Legislators still working on bill to freeze assessments for seniors
Published 7:00 am Thursday, July 28, 2016
In light of the new property value assessment notices, homeowners 65 and older and the disabled have been requesting a property assessment freeze.
“None of my neighbors understand what’s happening,” said Allen Bandera, a Pearl River County resident over the age of 65 whose neighbors are also over the retirement age.
Bandera said he and other county residents have previously been told by the county tax assessor’s office that their assessed property value would never increase.
However, there is no current legislation in Mississippi that allows for the freezing of the assessed value after a certain age, said Pearl River County Tax Assessor Gary Beech.
There is a homestead exemption policy for those older than 65, exempting them from up to $75,000 worth of their property’s value, said Beech.
According to the Louisiana tax commission office website, the neighboring state currently has a Special Assessment policy that allows property owners over the age of 65, and with a total household income below $71,491 for 2016, to freeze their assessed value. However, the policy does not cover assessment increases of more than 25 percent.
Efforts have been made in the Mississippi State Legislature to implement a similar program, but no legislation has passed to date.
According to state records, in 2015, Mississippi House Bill 216 proposed additional exemptions for those 65 years of age and older if the assessed value of their property increased due to an update in valuation of the property.
However, after passing the House the bill was sent to the Senate Finance Committee, where it died.
In 2016, HB 365, which advocated for an increase in homestead exemption for those 65 and older as well and the disabled, was passed in the House after discussions in the Revenue and Expenditure General Bills Committee, but once again failed in the Senate Finance committee.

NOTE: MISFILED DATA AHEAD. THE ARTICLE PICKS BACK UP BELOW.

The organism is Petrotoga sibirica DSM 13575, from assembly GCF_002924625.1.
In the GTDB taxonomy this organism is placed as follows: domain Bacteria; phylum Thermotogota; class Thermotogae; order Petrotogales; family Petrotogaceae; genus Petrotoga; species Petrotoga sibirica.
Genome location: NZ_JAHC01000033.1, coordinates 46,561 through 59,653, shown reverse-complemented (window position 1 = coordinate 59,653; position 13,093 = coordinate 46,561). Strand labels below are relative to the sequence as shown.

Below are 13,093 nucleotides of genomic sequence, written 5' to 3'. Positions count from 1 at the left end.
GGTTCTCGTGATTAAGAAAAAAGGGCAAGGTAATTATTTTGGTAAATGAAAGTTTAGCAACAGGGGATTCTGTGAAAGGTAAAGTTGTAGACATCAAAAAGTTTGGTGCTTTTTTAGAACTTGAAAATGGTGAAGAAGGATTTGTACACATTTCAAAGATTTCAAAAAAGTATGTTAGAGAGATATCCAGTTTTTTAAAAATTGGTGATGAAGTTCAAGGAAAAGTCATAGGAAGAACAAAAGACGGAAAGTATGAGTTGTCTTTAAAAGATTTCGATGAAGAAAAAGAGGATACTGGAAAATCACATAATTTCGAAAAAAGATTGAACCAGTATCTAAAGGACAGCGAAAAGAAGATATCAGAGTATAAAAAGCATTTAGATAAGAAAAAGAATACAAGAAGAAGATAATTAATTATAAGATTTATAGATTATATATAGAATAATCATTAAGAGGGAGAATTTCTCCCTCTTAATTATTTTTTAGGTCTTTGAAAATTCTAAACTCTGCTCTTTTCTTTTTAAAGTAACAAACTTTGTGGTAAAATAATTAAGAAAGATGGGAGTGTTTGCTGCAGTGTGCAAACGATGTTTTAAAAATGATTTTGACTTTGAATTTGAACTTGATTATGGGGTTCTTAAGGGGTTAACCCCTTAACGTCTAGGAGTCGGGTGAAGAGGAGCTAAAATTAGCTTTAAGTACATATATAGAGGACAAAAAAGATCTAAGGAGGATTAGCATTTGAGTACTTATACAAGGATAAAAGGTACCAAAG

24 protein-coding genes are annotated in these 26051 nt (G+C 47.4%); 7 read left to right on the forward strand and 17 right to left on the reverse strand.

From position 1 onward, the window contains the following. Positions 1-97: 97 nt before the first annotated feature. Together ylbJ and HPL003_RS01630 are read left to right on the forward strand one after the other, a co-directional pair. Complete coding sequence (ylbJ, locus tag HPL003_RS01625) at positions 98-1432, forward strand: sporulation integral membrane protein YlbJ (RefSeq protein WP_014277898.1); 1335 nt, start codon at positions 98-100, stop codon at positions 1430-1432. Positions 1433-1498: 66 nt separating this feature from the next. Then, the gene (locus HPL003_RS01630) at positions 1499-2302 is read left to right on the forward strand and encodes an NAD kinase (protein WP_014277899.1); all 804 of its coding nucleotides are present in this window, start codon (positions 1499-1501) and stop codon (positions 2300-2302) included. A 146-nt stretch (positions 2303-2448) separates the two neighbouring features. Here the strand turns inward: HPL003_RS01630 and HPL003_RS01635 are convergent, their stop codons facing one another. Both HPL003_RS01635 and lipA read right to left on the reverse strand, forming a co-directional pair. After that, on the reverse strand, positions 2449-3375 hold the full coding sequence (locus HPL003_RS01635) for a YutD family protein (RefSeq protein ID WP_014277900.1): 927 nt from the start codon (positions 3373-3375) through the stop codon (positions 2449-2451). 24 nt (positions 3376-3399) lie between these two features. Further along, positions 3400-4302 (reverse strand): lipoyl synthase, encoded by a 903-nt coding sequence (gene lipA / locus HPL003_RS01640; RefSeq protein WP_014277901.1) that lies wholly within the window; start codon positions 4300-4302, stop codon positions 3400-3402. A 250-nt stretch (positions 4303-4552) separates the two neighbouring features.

Mississippi House Rep. Timmy Ladner, of District 93, co-authored HB 365 in 2016 and said he would continue to push for legislation that would provide a freeze of the value of certain homesteads in the state.
Rep. Mark Formby, Chairman of the Revenue and Expenditure General Bills Committee, has regularly debated this type of legislation and said he is in favor of it.
“I’ve supported it and supported it in my committee, and spoken in favor of it on the House floor,” said Formby.
Formby said he is positive it will pass in the next session.
“There are issues that gain momentum and those that lose momentum, this one feels like it is gaining momentum,” said Formby.
State Senator John Polk currently served on the Senate Finance committee, but has yet to see any of the legislation brought to the committee because it has died in the chairman’s hands, he said. HB 365 died during the last legislative session in the hands of State Senator Joey Fillingane, chairman of the finance committee.
However, Polk said, “I’m sure we’ll see it again.”
He did not say whether he would be for or against such legislation, but instead suggested legislators could look at changing the value of the credit, or homestead exemption, that is given to those who are over 65 years of age or disabled.